Myrmechila truncata

The following article was written for the Orchid Species Bulletin published by the Orchid Species Society, which is based in Brisbane, Queensland in August 2005.
Bear in mind that any cultivation notes refer to the subtropical conditions of Southern Queensland, Australia.

Myrmechila truncata (D.L.Jones & M.A.Clem.) D.L.Jones & M.A.Clem. is an Australian native orchid. It is perhaps better known as Chiloglottis truncata. David Jones and Mark Clements first described this species as Chiloglottis truncata in the Proceedings of the Royal Society of Queensland in 1987. The specific epithet comes from the Latin truncatus (truncate) for the lip apex that appears to be cut off.

Based upon morphological and molecular studies, David Jones and Mark Clements have just transferred this species to the new genus Myrmechila D.L.Jones & M.A.Clem. in the Orchadian in 2005. The generic name comes from the Greek myrmex (ant) and cheilos (lip) for the arrangement of the lip calli.

Mmc. truncata is a terrestrial tuberous plant that produces a pair of narrow-elliptical leaves on stalks that are about 5 mm long. Dark green above and paler beneath, the leaves are up to 6 cm long and 16 mm broad, with slightly wavy margins. Each fertile plant produces an upright stem that is up to 10 cm long with a single greenish flower that is about 12 mm across. The flowers have sepals tipped with 1 mm long yellow clubs at the apex. Its lip has a shiny black callus on the centre that consists of groupings of glands.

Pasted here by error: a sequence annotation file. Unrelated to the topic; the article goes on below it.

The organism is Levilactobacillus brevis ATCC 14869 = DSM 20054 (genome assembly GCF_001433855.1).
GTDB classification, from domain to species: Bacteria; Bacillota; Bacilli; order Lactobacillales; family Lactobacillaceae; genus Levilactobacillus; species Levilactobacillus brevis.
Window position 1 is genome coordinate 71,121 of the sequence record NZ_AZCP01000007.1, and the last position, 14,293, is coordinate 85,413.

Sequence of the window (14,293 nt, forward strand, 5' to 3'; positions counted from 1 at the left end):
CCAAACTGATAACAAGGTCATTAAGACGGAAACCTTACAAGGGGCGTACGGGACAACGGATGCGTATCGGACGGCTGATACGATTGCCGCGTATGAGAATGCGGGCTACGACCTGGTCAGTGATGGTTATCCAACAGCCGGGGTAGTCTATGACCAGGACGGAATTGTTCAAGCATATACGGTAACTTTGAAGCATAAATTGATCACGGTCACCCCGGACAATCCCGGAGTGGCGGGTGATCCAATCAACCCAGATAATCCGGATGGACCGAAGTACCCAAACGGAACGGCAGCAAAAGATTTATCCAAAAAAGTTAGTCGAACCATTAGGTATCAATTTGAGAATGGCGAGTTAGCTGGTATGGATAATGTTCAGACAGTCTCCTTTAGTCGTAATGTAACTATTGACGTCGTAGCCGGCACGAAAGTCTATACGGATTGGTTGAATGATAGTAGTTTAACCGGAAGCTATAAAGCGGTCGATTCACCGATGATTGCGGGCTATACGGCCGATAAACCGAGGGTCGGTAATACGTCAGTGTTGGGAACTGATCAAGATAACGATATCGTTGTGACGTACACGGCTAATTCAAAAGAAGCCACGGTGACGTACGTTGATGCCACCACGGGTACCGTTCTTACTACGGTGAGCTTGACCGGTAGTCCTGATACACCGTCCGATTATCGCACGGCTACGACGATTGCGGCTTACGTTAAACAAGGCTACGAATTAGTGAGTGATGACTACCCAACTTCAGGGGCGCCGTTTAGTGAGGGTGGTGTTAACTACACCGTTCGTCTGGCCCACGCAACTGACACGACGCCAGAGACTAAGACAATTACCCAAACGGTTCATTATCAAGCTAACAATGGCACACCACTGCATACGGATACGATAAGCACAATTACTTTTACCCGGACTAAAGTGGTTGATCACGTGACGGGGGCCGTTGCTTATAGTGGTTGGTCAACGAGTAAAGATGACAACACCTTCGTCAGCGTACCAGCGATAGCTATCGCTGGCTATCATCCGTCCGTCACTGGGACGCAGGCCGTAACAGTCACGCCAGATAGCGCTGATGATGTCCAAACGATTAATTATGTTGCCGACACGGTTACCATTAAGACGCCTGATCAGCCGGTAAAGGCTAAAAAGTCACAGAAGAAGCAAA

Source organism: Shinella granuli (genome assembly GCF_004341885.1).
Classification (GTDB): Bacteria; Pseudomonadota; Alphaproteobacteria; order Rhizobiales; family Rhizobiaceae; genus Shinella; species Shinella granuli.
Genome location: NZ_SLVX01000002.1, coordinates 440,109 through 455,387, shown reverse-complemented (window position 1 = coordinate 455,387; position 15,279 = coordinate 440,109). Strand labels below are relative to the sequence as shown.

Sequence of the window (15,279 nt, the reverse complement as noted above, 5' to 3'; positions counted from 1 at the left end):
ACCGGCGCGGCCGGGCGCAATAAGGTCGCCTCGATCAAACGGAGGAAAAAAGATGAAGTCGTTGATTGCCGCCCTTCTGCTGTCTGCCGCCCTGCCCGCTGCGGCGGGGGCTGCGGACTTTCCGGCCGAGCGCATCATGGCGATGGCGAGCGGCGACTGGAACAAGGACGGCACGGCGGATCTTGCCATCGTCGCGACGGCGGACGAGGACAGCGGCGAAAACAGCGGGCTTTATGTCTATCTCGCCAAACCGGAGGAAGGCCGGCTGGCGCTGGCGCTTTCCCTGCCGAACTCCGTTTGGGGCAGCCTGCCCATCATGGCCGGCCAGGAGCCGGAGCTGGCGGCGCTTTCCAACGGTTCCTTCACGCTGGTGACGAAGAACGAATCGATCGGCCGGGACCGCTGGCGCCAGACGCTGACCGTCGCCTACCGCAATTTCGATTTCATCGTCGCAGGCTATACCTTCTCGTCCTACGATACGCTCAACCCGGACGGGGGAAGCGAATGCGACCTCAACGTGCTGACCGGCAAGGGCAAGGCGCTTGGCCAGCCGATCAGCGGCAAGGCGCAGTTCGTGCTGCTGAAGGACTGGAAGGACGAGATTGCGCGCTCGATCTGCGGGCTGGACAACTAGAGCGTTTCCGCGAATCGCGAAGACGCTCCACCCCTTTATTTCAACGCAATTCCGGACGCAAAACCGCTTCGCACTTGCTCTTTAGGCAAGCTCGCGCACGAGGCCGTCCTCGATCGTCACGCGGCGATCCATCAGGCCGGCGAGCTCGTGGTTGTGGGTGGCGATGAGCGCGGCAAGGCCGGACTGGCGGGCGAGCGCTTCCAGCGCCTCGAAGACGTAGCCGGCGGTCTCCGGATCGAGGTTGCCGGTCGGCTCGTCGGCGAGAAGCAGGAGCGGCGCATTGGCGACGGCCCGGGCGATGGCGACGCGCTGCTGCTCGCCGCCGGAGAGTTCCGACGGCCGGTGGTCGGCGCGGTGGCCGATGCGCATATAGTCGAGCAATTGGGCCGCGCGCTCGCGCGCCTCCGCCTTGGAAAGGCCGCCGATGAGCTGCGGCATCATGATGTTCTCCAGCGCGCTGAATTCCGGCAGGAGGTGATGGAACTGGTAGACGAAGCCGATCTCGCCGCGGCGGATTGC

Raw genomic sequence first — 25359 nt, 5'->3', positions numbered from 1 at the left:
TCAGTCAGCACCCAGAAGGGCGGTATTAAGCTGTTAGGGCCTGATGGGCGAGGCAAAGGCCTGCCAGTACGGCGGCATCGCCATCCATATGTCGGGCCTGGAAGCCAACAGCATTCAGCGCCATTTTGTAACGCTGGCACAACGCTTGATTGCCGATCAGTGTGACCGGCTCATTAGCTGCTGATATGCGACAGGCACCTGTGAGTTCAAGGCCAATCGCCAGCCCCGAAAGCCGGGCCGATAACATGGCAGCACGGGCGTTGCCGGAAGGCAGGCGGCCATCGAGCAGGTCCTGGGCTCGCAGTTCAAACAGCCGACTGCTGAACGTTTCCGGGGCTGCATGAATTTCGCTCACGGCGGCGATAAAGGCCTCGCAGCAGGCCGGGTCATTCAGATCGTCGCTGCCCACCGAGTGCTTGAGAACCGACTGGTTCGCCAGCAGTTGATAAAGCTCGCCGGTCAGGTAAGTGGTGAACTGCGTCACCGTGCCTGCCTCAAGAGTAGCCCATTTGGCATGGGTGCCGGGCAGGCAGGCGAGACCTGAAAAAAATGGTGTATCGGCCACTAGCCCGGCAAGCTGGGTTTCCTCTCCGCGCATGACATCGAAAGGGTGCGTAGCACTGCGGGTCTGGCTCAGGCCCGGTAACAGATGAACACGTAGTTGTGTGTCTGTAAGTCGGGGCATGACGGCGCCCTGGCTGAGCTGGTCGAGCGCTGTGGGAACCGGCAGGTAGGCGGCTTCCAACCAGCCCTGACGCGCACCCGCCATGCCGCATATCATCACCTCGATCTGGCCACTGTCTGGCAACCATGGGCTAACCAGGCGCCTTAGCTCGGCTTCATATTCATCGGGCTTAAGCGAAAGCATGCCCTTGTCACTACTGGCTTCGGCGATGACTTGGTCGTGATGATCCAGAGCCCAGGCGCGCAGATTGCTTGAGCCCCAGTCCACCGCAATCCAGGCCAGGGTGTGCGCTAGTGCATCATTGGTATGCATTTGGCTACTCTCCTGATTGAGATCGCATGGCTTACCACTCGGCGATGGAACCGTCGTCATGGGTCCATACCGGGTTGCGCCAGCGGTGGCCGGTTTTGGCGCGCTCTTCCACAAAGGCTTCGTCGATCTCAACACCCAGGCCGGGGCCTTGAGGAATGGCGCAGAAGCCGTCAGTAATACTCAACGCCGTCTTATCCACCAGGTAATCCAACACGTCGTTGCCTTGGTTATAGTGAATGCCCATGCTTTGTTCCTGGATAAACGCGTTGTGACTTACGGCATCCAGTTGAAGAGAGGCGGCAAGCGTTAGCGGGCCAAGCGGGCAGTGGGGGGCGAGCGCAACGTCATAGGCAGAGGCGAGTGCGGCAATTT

Endemic to south-east Queensland, Mmc. truncata grows in open forest on grey gravelly soils. It has been confused with Mmc. formicifera Fitzg., but can be distinguished by smaller flowers that have a truncate apex to the lip.

The Australasian Native Orchid Society, Victorian Group’s (1988) basic terrestrial mix consists of 2 parts coarse sand, 1 part rich loam, 1 part buzzer chips (wood chips/shavings), 1 part leaf mould. To each 9 litre bucket of the basic mix is added 1 dessertspoonful of blood and bone and 1 dessertspoonful of garden lime or dolomite. During active growth from autumn to spring, Mmc. truncata can be watered regularly to keep the mix evenly moist. An occasional, but not frequent application of dilute fertiliser solution can be given. Alternatively a small amount of organic fertiliser such as blood and bone can be added to the potting medium. After the plants die down and become dormant for the summer period the potting mix should be allowed to dry so that the tubers do not rot. At this stage I usually shift my pots away from the overhead sprinklers for the summer.

Annual repotting is recommended in late summer (December & January) to ensure that the plants do not become too crowded and to also renew the potting medium. Many growers like to combine some of the old media with new mix. If you are re-using some of the old media ensure that the same tubers are replanted into the same mix, in order to prevent spread of virus. The repotting stage is also a good time to sort the tubers into various sizes and separate out the larger, flowering size plants from the smaller, non-flowering plants.

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